An income statement is a type of financial document that shows how much of a profit or loss a business had during a specific time period. In its most basic form, an income statement calculates the amount of total revenue (sales plus other sources of income) and subtracts the amount of total expenses (cost of products / services sold plus other operating and administrative expenses).
If the total revenue is more than total expenses, the business has turned a profit. If it is less, the business has suffered a loss.
An income statement can also be known as a profit and loss statement, statement of income, net income statement, or statement of earnings. It is one of the core sources of financial data on the health and performance of a company, and is leveraged to make a variety of strategic and investment decisions.
There are two main types of income statements used by businesses:
Single-step income statements, which calculate income with a more simplistic formula grouping all financial gains and all financial expenses into single line items. Because of the streamlined nature of single-step statements, they are used mostly by sole proprietorships and other small businesses.
Multi-step income statements, favored by larger companies or companies with more than one line of business, break out sources of revenue and expenses into operating (activities related core business functions) and non-operating (activities that are outside of the core business functions) categories. Non-operating activities may include selling or buying assets, investment gains (or losses), or legal fees and payouts.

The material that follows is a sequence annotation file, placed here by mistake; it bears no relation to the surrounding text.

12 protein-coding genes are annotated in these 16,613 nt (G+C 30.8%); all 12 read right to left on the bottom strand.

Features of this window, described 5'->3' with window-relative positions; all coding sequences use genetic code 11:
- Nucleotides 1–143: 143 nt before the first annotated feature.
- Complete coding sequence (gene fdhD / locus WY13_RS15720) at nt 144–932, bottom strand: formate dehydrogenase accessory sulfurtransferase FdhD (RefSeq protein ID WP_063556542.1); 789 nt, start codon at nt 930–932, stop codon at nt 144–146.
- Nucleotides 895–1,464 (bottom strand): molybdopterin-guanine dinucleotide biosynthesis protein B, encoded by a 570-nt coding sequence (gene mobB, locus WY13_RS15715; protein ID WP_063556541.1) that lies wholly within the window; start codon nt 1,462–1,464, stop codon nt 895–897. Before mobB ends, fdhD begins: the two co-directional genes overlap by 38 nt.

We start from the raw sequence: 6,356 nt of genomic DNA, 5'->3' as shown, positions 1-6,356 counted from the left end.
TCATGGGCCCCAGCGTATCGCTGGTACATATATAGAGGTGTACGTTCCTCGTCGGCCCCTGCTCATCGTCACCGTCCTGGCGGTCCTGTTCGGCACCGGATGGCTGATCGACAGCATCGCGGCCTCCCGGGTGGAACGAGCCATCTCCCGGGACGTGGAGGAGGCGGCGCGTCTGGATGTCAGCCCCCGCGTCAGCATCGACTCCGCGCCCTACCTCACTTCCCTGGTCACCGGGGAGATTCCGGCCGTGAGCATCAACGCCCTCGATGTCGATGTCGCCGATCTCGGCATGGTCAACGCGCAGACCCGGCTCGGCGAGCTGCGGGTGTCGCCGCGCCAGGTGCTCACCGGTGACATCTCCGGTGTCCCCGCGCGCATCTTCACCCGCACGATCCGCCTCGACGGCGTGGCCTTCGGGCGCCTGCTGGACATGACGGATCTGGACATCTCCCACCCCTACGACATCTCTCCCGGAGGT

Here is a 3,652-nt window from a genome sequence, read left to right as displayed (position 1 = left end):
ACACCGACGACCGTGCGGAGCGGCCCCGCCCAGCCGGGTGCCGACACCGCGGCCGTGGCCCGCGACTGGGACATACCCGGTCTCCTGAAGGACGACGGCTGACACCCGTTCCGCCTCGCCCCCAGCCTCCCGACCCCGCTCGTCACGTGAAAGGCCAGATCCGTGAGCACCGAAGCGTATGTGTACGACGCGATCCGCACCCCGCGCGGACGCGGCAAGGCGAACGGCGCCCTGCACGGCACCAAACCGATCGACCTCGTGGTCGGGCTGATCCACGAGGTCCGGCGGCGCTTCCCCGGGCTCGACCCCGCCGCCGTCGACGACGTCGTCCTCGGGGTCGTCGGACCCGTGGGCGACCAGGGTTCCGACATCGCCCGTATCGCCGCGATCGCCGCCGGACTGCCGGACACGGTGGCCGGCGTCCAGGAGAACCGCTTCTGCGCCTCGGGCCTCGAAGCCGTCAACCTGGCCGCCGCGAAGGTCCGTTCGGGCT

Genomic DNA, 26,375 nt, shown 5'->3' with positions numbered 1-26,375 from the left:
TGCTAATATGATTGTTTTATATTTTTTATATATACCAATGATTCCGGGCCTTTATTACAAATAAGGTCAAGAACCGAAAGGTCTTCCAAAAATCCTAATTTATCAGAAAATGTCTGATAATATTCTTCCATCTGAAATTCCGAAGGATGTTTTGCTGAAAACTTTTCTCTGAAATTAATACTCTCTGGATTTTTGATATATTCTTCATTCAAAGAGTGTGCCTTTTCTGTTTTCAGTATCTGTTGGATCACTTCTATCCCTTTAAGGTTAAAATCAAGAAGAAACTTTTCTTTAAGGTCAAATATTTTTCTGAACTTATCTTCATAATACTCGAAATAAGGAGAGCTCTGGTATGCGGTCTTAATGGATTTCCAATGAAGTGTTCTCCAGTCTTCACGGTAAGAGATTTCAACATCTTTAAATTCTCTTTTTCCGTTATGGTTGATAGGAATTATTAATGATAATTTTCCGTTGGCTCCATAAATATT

There is no one-size-fits-all template for income statements, and companies can include many different things, depending on their industry and type of business. The main requirement is that the information presented is complete, accurate, and follows generally accepted accounting principles (GAAP).
In addition to balance sheets and cash flow statements, income statements are critical pieces of financial information for a company. While balance sheets show assets and expenses as a snapshot of a single date in time, income statements reflect specific time periods, such as months or even years, which make it possible to detect past and current trends and predict future performance.
Additionally, income statements can be used by businesses to:
Income statements are also used by shareholders and investors to determine whether to invest in a company, or to continue a current investment. A company may struggle to raise capital, either from private investors or financial institutions, if its income statement does not show enough profit.
Likewise, in a publicly traded company, stock prices may fall (or be sold off in large quantities) if losses grow and / or growth slows year to year.